Peled, Shimrit. “‘Mastery regained’—Israeli Jewish Sovereignty and Space in the Israeli Novel, 1967-1973.” Journal of Modern Jewish Studies 10.2(2011): 263-284.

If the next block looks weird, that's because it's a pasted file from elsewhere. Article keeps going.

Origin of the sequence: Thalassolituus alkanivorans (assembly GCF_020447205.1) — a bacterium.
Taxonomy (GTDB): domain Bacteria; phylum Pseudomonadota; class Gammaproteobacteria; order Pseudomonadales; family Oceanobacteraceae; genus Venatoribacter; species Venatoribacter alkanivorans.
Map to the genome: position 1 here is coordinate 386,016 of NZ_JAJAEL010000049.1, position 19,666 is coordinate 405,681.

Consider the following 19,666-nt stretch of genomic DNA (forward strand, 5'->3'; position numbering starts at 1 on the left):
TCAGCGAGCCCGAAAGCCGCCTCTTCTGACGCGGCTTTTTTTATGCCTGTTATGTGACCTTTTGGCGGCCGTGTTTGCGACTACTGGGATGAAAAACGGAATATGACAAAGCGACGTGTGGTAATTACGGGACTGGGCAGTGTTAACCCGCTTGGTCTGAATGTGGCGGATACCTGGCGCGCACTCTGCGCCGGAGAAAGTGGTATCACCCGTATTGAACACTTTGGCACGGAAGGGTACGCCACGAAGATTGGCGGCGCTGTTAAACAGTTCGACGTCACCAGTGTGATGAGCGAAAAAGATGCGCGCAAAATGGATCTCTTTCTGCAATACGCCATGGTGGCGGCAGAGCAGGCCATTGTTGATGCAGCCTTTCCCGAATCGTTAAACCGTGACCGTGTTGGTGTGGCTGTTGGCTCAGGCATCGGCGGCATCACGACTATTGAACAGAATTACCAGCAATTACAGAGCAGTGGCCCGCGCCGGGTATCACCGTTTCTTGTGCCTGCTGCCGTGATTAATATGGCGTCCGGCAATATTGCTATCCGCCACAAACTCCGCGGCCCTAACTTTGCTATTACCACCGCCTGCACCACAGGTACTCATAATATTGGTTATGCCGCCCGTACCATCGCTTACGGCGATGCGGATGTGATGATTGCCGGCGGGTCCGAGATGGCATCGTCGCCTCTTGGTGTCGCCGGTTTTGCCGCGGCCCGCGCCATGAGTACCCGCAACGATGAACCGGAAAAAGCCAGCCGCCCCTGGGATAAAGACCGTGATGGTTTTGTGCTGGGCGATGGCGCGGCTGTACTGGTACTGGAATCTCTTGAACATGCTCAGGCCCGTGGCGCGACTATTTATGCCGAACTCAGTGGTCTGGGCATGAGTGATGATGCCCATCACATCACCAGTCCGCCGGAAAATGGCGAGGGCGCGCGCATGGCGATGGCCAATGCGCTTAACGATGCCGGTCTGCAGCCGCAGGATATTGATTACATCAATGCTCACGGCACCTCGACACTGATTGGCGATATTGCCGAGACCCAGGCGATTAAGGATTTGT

This article identifies key characteristics of sovereign Israeli Jewish identity and its relationship with space in Israeli novels and novellas published between 1967 and 1973, in the context of the complicated dialogue between these texts and Israeli public discourse. Interacting with their contemporary public discourse, the canonical novels and novellas of the period—Michael Sheli [My Michael] by Amos Oz (1968), Nemalim [Ants] by Yitzhak Orpaz (1968), and Hapardes [The Orchard] by Benjamin Tammuz (1972), create an Israeli space in which a Jewish sovereign is surrounded and threatened by an Arab enemy, and as a precondition to his survival, must renew his sovereignty and declare a state of emergency to confirm it. As opposed to the besieged space constructed in contemporary discourse and in these canonical novels, David Shahar’s novels of the period construct a fluid space in which contrasting identities can shift and replace each other with no existential threat.